More Processing+Arduino

Read Data from the Serial Port
The first visualization example shows how to read the serial data in from the Arduino board and how to convert that data into the values that fit to the screen dimensions:

import processing.serial.*;
Serial port; // Create object from Serial class
float val; // Data received from the serial port
void setup() {
size(440, 220);
// IMPORTANT NOTE:
// The first serial port retrieved by Serial.list()
// should be your Arduino. If not, uncomment the next
// line by deleting the // before it. Run the sketch
// again to see a list of serial ports. Then, change
// the 0 in between [ and ] to the number of the port
// that your Arduino is connected to.
//println(Serial.list());
String arduinoPort = Serial.list()[0];
port = new Serial(this, arduinoPort, 9600);
}
void draw() {
if (port.available() > 0) { // If data is available,
val = port.read(); // read it and store it in val
val = map(val, 0, 255, 0, height); // Convert the value
}
rect(40, val-10, 360, 20);
}
The Serial library is imported on the first line and the serial port is opened in setup(). It may or may not be easy to get your Processing sketch to talk with the Arduino board; it depends on your hardware setup. There is often more than one device that the Processing sketch might try to communicate with. If the code doesn’t work the first time, read the comment in setup() carefully and follow the instructions.
Within draw(), the value is brought into the program with the read() method of the Serial object. The program reads the data from the serial port only when a new byte is available. The available() method checks to see if a new byte is ready and returns the number of bytes available.
This program is written so that a single new byte will be read each time through draw(). The map() function converts the incoming value from its initial range from 0 to 255 to a range from 0 to the height of the screen; in this program, it’s from 0 to 220.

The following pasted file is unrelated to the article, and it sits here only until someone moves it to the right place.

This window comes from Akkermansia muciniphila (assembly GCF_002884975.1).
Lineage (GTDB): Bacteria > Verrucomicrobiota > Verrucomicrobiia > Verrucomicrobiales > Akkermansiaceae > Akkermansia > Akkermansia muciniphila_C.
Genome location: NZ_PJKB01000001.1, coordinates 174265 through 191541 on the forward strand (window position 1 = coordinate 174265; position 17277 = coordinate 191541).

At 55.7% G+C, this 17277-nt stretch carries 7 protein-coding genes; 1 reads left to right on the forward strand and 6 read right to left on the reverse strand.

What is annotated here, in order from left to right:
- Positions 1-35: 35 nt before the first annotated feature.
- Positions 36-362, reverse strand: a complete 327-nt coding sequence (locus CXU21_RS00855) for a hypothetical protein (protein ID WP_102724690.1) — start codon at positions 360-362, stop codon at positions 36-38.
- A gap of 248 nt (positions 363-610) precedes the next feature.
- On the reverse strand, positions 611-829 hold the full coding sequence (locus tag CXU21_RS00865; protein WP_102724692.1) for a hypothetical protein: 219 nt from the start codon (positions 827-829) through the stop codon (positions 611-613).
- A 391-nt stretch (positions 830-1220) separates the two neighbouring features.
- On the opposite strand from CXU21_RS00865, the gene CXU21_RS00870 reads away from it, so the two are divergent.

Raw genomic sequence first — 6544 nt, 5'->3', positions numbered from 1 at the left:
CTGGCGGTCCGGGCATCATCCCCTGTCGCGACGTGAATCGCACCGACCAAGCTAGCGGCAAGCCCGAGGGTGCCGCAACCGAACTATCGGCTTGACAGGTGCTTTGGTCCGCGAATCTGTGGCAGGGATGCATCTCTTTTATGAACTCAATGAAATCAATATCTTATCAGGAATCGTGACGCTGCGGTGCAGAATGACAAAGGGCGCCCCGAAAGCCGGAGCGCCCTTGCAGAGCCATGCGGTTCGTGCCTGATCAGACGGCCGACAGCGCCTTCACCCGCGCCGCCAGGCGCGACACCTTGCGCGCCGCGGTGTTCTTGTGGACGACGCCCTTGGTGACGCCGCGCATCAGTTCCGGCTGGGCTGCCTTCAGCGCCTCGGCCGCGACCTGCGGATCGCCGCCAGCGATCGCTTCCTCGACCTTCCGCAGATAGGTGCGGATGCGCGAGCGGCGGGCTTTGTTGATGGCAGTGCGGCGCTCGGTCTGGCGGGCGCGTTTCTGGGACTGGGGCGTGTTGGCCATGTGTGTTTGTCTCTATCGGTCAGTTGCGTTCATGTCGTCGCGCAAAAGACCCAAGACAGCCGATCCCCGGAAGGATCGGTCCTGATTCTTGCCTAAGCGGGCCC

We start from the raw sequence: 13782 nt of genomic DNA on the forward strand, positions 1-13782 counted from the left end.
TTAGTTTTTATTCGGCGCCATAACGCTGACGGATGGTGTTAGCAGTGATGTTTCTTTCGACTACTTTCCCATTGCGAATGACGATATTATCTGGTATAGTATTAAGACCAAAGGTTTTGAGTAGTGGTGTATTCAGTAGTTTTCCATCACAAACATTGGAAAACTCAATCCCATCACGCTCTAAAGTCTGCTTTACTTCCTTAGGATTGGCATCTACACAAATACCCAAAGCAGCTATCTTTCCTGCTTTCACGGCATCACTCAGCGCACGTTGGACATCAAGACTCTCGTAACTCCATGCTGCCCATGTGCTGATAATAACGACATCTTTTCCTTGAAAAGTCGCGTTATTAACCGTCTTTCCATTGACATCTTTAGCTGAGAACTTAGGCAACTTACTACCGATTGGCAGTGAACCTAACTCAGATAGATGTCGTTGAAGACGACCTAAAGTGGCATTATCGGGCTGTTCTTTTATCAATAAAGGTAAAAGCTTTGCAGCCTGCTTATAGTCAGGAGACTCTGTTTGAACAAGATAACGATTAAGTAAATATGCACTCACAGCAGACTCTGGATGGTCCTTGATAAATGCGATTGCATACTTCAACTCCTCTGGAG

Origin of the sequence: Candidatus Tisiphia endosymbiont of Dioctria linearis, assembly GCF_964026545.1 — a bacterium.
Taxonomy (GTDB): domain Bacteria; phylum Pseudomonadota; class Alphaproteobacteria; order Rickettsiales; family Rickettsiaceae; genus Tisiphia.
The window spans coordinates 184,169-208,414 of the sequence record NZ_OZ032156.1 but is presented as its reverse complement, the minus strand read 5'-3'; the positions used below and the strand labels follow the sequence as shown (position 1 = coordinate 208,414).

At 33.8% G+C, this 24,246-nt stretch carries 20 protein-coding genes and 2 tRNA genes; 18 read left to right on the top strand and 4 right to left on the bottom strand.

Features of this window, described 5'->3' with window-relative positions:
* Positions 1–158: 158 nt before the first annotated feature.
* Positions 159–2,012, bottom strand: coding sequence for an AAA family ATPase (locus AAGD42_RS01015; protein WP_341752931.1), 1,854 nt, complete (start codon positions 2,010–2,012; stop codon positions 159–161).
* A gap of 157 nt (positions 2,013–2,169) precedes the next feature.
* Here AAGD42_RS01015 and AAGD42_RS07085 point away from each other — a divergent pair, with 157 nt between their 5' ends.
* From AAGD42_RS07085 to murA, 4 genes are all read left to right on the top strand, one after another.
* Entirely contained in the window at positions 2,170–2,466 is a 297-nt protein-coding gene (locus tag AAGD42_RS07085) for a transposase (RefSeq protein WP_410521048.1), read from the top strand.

Visualize serial data
Visualizing the Data Stream
Now that the data is coming through, we’ll visualize it in a more interesting format. The values coming in directly from a sensor are often erratic, and it’s useful to smooth them out by averaging them.

import processing.serial.*;
Serial port; // Create object from Serial class
float val; // Data received from the serial port
int x;
float easing = 0.05;
float easedVal;
void setup() {
size(440, 440);
frameRate(30);
smooth();
String arduinoPort = Serial.list()[0];
port = new Serial(this, arduinoPort, 9600);
background(0);
}
void draw() {
if ( port.available() > 0) { // If data is available,
val = port.read(); // read it and store it in val
val = map(val, 0, 255, 0, height); // Convert the values
}

targetVal = val;
easedVal += (targetVal – easedVal) * easing;
stroke(0);
line(x, 0, x, height); // Black line
stroke(255);
line(x+1, 0, x+1, height); // White line
line(x, 220, x, val); // Raw value
line(x, 440, x, easedVal + 220); // Averaged value
x++;
if (x > width) {
x = 0;
}
}
This sketch uses the easing technique. Each new byte from the Arduino board is set as the target value, the difference between the current value and the target value is calculated, and the current value is moved closer to the target. Adjust the easing variable to affect the amount of smoothing applied to the incoming values.
Another Way to Look at the Data
This example is inspired by radar display screens. The values are read in the same way from the Arduino board, but they are visualized in a circular pattern using the sin() and cos() functions.

import processing.serial.*;
Serial port; // Create object from Serial class
float val; // Data received from the serial port
float angle;
float radius;
void setup() {
size(440, 440);
frameRate(30);
strokeWeight(2);
smooth();
String arduinoPort = Serial.list()[0];
port = new Serial(this, arduinoPort, 9600);
background(0);
}

void draw()
if ( port.available() > 0) { // If data is available,
val = port.read(); // read it and store it in val
// Convert the values to set the radius
radius = map(val, 0, 255, 0, height * 0.45);
}
int middleX = width/2;
int middleY = height/2;
float x = middleX + cos(angle) * height/2;
float y = middleY + sin(angle) * height/2;
stroke(0);
line(middleX, middleY, x, y);
x = middleX + cos(angle) * radius;
y = middleY + sin(angle) * radius;
stroke(255);
line(middleX, middleY, x, y);
angle += 0.01;
}

The angle variable is updated continuously to move the line drawing the current value around the circle, and the val variable scales the length of the moving line to set its distance from the center of the screen. After one time around the circle, the values begin to write on top of the previous data.